Special Rapporteurs of the United Nations have expressed concerns over the proposed Online Safety Act and Broadcasting Regulatory Commission Act.
UN Special Rapporteur on the promotion and protection of the right to freedom of opinion and expression Irene Khan, Special Rapporteur on the rights to freedom of peaceful assembly and of association Clement Nyaletsossi Voule, and Special Rapporteur on the right to privacy, Ana Brian Nougrères, expressed their concerns via a statement to the Sri Lankan government.
They note that the Online Safety Act and Broadcasting Regulatory Commission Act do not meet the requirements of international law and standards.
They noted that there are potential violations of the rights to privacy, freedom of opinion and expression, and freedom of peaceful assembly and of association as protected by the Universal Declaration of Human Rights (UDHR), and the International Covenant on Civil and Political Rights (ICCPR), acceded to by Sri Lanka.
In terms of the Online Safety Act, they said that many provisions appear vague and overly broad and may therefore fail to meet the requirements of the ICCPR.
The statement added that the proposed law may severely limit the scope of online expression and may pose major barriers and threats to any individuals, especially journalists, human rights defenders and civil society organisations who may be critical of the government.
They added that the bill seems to be directed at people living in Sri Lanka and at the diaspora, with severe adverse effects on the freedom of expression of a very wide range of individuals.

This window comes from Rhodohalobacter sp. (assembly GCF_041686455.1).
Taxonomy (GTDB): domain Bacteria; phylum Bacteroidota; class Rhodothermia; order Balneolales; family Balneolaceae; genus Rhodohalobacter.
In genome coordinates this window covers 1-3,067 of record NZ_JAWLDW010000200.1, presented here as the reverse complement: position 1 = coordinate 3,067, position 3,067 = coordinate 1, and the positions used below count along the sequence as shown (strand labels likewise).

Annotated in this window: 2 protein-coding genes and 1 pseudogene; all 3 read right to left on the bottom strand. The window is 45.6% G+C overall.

On the proposed Broadcasting Regulatory Commission Act , the Special Rapporteurs said that Commission’s appointment process, if implemented in its current form, may thus give the executive the ability to punish, and/or deny licenses to media outlets that do not have a favourable view of the Government.
They stressed that it is essential that the oversight mechanism be an autonomous body, independent from any pressure or political ties.
The statement added that to protect freedom of expression, international standards require States to respect the freedom of the media.
It added that States have an obligation to refrain from engaging in indirect forms of censorship, such as the abuse of controls over newsprint, radio frequencies or infrastructure used to disseminate media content and ensure the independence of bodies which exercise regulatory powers over the media.
The Special Rapporteurs encourage the withdrawal, public consultation and substantial review of key aspects of both the proposed Online Safety Act and the Broadcasting Regulatory Commission Act.